Another aspect of being a ‘falling down’ physician relates to the reluctance of some of the ‘best and brightest’ students to choose medicine as a career. I have heard about this first hand from parents of such ‘special’ individuals. They seem to be gravitating towards the financial world in which the primary goal and accomplishment is to make enormous amounts of money.
I certainly have no objection to money or to those who seek it. But I find it rather ludicrous to compare becoming a physician with becoming an investment banker. I can’t possibly see how this can be regarded as a choice at all.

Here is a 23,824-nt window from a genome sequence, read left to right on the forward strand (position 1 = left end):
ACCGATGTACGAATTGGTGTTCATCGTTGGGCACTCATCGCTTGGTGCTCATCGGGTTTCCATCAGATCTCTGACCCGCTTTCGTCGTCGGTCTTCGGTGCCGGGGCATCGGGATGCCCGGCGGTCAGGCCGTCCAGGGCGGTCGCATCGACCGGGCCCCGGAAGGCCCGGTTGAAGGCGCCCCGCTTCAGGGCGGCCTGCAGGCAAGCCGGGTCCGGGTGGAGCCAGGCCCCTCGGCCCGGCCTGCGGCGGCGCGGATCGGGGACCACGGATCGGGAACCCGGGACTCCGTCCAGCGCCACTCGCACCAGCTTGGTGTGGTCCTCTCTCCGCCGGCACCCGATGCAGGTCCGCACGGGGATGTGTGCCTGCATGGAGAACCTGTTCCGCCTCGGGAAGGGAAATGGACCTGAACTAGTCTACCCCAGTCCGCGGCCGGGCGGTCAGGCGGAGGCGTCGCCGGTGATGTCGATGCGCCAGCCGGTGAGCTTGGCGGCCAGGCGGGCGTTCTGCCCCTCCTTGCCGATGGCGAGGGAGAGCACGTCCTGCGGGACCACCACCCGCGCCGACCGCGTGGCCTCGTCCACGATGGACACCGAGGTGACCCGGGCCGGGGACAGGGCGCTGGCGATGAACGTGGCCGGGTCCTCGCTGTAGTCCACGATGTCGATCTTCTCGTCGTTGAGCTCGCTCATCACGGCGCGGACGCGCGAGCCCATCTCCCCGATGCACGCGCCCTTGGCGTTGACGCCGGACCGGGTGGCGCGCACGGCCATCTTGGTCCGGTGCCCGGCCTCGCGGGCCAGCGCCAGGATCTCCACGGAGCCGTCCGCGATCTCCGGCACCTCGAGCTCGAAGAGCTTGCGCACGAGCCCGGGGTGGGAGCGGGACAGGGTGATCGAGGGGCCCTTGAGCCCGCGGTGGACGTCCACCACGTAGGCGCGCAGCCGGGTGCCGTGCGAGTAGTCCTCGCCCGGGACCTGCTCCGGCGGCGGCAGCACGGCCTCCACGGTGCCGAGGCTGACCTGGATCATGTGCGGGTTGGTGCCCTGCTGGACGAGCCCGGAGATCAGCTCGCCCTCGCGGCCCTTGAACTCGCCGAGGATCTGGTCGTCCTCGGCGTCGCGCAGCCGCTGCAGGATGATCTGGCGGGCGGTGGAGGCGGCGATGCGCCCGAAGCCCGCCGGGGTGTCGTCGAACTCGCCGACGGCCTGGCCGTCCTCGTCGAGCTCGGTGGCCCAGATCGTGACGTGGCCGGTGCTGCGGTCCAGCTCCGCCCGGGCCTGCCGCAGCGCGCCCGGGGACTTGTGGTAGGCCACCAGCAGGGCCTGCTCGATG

This is like comparing the options of becoming a professional athlete with a clergyman–they are so totally and completely different.
Perhaps I am still naive enough at my age to believe that medicine still represents a noble profession–despite all the changes and persistent aggravation. From a metaphysical perspective, there is no better use of one’s time than to assist in alleviating another human being’s suffering.
I doubt that many investment bankers can make that statement.
But clearly we live in a society which has tended to value people by their financial statements. It is no coincidence that the term net worth is used to denote individuals at a ‘higher’ level in society. What we need to distinguish is financial net worth from what is so clearly much more important–to value the caring and compassion that one being demonstrates for another.
This is what I would like to see–people being ‘valued’ by a true net worth.